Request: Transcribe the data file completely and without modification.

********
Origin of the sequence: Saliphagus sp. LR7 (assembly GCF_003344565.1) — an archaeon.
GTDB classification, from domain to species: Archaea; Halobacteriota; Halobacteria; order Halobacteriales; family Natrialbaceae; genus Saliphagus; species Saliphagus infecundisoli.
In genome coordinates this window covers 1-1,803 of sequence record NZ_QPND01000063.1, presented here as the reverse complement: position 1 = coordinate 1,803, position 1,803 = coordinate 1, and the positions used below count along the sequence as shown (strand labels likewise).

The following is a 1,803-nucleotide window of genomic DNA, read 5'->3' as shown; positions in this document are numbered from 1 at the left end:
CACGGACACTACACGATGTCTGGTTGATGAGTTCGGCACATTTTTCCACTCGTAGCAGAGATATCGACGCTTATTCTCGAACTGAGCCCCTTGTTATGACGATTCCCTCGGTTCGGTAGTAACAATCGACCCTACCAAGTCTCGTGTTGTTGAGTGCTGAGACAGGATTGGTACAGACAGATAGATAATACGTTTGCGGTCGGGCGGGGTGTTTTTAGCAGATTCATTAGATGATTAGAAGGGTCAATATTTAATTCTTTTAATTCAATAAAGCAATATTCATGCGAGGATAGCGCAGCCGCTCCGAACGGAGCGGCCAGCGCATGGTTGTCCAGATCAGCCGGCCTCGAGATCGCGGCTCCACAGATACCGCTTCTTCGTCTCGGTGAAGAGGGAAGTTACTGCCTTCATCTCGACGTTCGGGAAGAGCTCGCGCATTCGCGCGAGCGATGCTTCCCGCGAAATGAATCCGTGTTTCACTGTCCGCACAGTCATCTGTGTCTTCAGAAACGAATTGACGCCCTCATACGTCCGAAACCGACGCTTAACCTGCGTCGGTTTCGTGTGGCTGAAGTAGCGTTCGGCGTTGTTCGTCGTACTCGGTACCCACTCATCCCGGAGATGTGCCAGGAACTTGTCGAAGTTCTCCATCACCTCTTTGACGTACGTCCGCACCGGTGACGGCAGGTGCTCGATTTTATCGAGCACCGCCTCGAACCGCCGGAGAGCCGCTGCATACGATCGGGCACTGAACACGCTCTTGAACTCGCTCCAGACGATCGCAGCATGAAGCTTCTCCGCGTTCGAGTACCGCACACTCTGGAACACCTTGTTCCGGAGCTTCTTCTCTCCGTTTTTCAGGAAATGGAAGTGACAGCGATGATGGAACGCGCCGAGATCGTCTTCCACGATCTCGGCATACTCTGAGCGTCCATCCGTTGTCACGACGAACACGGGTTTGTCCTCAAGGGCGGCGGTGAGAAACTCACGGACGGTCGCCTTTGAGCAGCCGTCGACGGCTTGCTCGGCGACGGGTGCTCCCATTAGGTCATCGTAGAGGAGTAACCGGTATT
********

Origin of the sequence: Saliphagus sp. LR7 (assembly GCF_003344565.1) — an archaeon.
GTDB classification, from domain to species: Archaea; Halobacteriota; Halobacteria; order Halobacteriales; family Natrialbaceae; genus Saliphagus; species Saliphagus infecundisoli.
In genome coordinates this window covers 1-1,803 of sequence record NZ_QPND01000063.1, presented here as the reverse complement: position 1 = coordinate 1,803, position 1,803 = coordinate 1, and the positions used below count along the sequence as shown (strand labels likewise).

The following is a 1,803-nucleotide window of genomic DNA, read 5'->3' as shown; positions in this document are numbered from 1 at the left end:
CACGGACACTACACGATGTCTGGTTGATGAGTTCGGCACATTTTTCCACTCGTAGCAGAGATATCGACGCTTATTCTCGAACTGAGCCCCTTGTTATGACGATTCCCTCGGTTCGGTAGTAACAATCGACCCTACCAAGTCTCGTGTTGTTGAGTGCTGAGACAGGATTGGTACAGACAGATAGATAATACGTTTGCGGTCGGGCGGGGTGTTTTTAGCAGATTCATTAGATGATTAGAAGGGTCAATATTTAATTCTTTTAATTCAATAAAGCAATATTCATGCGAGGATAGCGCAGCCGCTCCGAACGGAGCGGCCAGCGCATGGTTGTCCAGATCAGCCGGCCTCGAGATCGCGGCTCCACAGATACCGCTTCTTCGTCTCGGTGAAGAGGGAAGTTACTGCCTTCATCTCGACGTTCGGGAAGAGCTCGCGCATTCGCGCGAGCGATGCTTCCCGCGAAATGAATCCGTGTTTCACTGTCCGCACAGTCATCTGTGTCTTCAGAAACGAATTGACGCCCTCATACGTCCGAAACCGACGCTTAACCTGCGTCGGTTTCGTGTGGCTGAAGTAGCGTTCGGCGTTGTTCGTCGTACTCGGTACCCACTCATCCCGGAGATGTGCCAGGAACTTGTCGAAGTTCTCCATCACCTCTTTGACGTACGTCCGCACCGGTGACGGCAGGTGCTCGATTTTATCGAGCACCGCCTCGAACCGCCGGAGAGCCGCTGCATACGATCGGGCACTGAACACGCTCTTGAACTCGCTCCAGACGATCGCAGCATGAAGCTTCTCCGCGTTCGAGTACCGCACACTCTGGAACACCTTGTTCCGGAGCTTCTTCTCTCCGTTTTTCAGGAAATGGAAGTGACAGCGATGATGGAACGCGCCGAGATCGTCTTCCACGATCTCGGCATACTCTGAGCGTCCATCCGTTGTCACGACGAACACGGGTTTGTCCTCAAGGGCGGCGGTGAGAAACTCACGGACGGTCGCCTTTGAGCAGCCGTCGACGGCTTGCTCGGCGACGGGTGCTCCCATTAGGTCATCGTAGAGGAGTAACCGGTATT